View babel-polyfill vs

The main difference is that polyfill works for all polyfills but must be installed as a production dependency. And you need to use import 'babel-polyfill'; to make it work. And it will pollute the global scope.

The transform-runtime provides many of the same features, but won't provide special functions like array.includes() or array.values(). So it's safer to use inside a library.

If you're building an app, you can use babel-polyfill. If you're building a library, make sure not to use babel-polyfill, and only the transform-runtime.

View boundIndex.js
// imagine you have an array like [E1,E2]
// normally an index into this array is just:
// 0 -> E1 (firstIndex)
// 1 -> E2 (lastIndex)
// now you want to be able to refer to positions in between the elements in positive and negative manner
// (this can be used for both insertion and also retrieval!)
// [ E1 E2 ]
// ^ ^ ^
// | | |
// 0 1 2
  1. Explicitly Linked Objects (Child points, parent pointers, next pointers, previous pointers... etc)
  2. Materialised Path or Dewey Encoding - Unix Filepaths
  3. Nested Sets or more general Nested Intervals
  4. Adjacency List or Closure Table (a closure table is just a secondary adjacency list)
  5. Matrix encodings (adjacency matrix and incidence matrix)
  6. Succinct encodings that take advantage of some sort of binary or mathematical pattern such that properties can be computed from the relative position or value. (like fenwick trees)
  7. Ondisk encodings (has to deal with slower random access, while with the advantage of block reads, so should be cache and seek friendly)

All encodings have different tradeoffs.

View Bidirectional Maps and their

Bidirectional maps has extra variants:

  1. Bimap (key to single value, value to single key)
  2. Multivalued Bimap (key to multiple values, value to single key)
  3. Multikeyed Bimap (key to single value, value to multiple keys)
  4. Multikeyed Multivalued Bimap (key to multiple values, value to multiple keys)

Note that making array keys or array values are totally orthogonal to this system. Any "claimed" multimap that uses array keys or array values has nothing to do with this idea.

Although you can definitely make the value an array, it just means that the array is considered the value, not the individual elements.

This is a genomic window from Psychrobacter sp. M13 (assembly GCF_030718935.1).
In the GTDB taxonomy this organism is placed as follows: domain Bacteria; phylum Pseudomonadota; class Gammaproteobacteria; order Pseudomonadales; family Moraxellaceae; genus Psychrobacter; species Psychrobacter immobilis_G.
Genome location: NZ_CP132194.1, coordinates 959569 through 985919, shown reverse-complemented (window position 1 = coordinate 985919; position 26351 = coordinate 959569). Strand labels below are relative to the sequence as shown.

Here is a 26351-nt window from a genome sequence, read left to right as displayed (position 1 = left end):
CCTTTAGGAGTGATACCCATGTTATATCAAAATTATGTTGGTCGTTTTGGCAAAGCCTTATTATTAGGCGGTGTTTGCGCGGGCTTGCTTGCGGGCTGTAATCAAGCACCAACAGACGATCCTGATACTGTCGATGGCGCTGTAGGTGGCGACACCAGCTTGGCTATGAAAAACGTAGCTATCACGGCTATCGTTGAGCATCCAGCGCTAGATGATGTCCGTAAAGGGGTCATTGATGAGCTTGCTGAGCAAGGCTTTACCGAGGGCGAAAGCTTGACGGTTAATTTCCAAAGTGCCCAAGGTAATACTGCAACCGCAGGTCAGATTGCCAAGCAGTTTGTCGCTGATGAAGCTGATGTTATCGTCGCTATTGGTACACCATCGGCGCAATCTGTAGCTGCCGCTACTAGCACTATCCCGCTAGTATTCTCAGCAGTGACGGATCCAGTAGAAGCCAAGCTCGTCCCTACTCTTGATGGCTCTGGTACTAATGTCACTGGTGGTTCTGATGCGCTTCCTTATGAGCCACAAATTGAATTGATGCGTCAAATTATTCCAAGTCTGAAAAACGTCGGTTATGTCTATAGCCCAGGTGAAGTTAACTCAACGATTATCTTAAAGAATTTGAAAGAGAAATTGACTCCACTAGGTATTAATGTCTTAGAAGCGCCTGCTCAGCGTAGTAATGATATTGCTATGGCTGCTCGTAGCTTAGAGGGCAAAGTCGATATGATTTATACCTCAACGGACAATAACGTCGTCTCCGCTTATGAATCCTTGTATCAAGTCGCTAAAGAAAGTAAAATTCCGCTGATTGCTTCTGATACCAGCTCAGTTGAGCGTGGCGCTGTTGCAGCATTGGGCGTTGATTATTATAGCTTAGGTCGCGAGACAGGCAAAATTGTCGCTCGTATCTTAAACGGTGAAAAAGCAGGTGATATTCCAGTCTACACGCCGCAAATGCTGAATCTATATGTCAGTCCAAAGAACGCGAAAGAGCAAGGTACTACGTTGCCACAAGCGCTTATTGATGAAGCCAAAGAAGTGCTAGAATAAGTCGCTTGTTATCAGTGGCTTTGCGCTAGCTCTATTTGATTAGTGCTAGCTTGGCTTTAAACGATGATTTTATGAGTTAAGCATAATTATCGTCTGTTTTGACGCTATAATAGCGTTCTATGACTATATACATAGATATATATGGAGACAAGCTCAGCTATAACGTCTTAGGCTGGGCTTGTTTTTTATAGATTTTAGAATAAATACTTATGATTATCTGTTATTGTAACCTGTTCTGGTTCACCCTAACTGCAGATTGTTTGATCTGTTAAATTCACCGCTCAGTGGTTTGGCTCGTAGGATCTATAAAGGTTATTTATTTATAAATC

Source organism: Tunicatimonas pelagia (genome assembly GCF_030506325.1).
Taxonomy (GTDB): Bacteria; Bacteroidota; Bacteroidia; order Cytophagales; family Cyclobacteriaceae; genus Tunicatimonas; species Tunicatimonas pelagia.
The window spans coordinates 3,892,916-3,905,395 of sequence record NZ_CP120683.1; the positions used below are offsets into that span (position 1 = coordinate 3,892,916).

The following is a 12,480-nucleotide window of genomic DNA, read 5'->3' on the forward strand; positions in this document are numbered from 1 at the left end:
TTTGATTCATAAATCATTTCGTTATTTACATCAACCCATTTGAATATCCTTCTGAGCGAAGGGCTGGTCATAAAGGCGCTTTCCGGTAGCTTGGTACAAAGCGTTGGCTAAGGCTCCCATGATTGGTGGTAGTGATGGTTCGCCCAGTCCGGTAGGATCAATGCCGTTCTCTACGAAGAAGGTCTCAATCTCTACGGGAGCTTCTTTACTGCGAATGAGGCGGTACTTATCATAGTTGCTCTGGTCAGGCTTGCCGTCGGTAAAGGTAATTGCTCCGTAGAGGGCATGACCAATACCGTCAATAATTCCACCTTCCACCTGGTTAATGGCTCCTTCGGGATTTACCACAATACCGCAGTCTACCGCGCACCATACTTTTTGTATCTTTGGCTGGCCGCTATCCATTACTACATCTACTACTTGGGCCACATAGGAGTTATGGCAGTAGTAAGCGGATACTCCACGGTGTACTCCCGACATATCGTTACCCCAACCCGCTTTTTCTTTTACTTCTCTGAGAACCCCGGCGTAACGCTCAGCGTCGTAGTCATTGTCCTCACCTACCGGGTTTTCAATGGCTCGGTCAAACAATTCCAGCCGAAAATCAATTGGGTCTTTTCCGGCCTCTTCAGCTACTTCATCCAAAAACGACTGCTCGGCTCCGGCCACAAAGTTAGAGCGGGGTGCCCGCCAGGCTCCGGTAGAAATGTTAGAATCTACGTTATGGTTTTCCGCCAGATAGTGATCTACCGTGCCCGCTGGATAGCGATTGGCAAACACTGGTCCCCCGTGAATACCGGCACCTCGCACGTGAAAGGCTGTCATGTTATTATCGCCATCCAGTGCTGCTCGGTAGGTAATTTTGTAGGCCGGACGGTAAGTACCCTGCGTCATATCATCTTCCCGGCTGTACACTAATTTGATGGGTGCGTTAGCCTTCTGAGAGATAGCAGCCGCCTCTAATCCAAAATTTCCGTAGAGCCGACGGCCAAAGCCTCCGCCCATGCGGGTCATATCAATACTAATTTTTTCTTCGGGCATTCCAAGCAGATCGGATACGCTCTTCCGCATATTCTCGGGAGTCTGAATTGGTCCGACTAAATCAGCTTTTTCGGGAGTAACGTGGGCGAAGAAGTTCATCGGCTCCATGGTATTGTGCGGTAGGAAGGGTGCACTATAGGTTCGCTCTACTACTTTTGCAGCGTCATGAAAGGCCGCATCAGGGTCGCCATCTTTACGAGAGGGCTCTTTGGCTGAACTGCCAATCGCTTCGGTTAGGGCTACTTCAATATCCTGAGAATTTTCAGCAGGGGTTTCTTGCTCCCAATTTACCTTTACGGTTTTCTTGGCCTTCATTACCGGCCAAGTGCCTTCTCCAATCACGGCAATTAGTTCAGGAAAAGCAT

View DLinkedList.js
// @flow
class DLinkedList<T> {
_value : T;
_prev: DLinkedList<T>|void;
_next: DLinkedList<T>|void;
constructor (value: T, prev: DLinkedList<T>|void, next: DLinkedList<T>|void) {
this._value = value;
View permaProxy.js
// I just discovered this very powerful metaprogramming pattern.
// Suppose you have some internal object exists in a container.
// You want to return a reference to this internal object.
// But you know that once you return such a reference, that reference may
// become invalid, because the container may change its internal reference.
// At the same time we cannot just return the container, since we must
// return something that behaves (type-wise) like the internal object.
// To solve this problem, we create a proxy that looks and acts just like
// the internal object.
// However it maintains a persistent link that is mediated through the container.
import contextlib
import matplotlib.pyplot as plt
def figure(*args, **kwargs):
fig = plt.figure(*args, **kwargs)
yield fig
# use it like `with figure() as fig:`
View Matplotlib

Matplotlib Backends

Matplotlib is a plotting library. It relies on some backend to actually render the plots. The default backend is the agg backend. This backend only renders PNGs. On Jupyter notebooks the matplotlib backends are special as they are rendered to the browser. Generally you will not need to explicitly set the backend on a Jupyter notebook. This does introduce a discrepancy between code that runs in Jupyter and code that runs as a script natively in the Python interpreter. So you need to understand that the 2 environments are not the same


Found all these from nix-repl. Use builtins.fetchTarball for nixpkgs pinning!

View flow_optional_parameters.js
// undefined | string
function optionalF (optional?: string) {
console.log(typeof optional);
// undefined | null | string
function maybeF (maybe: ?string) {
console.log(typeof maybe);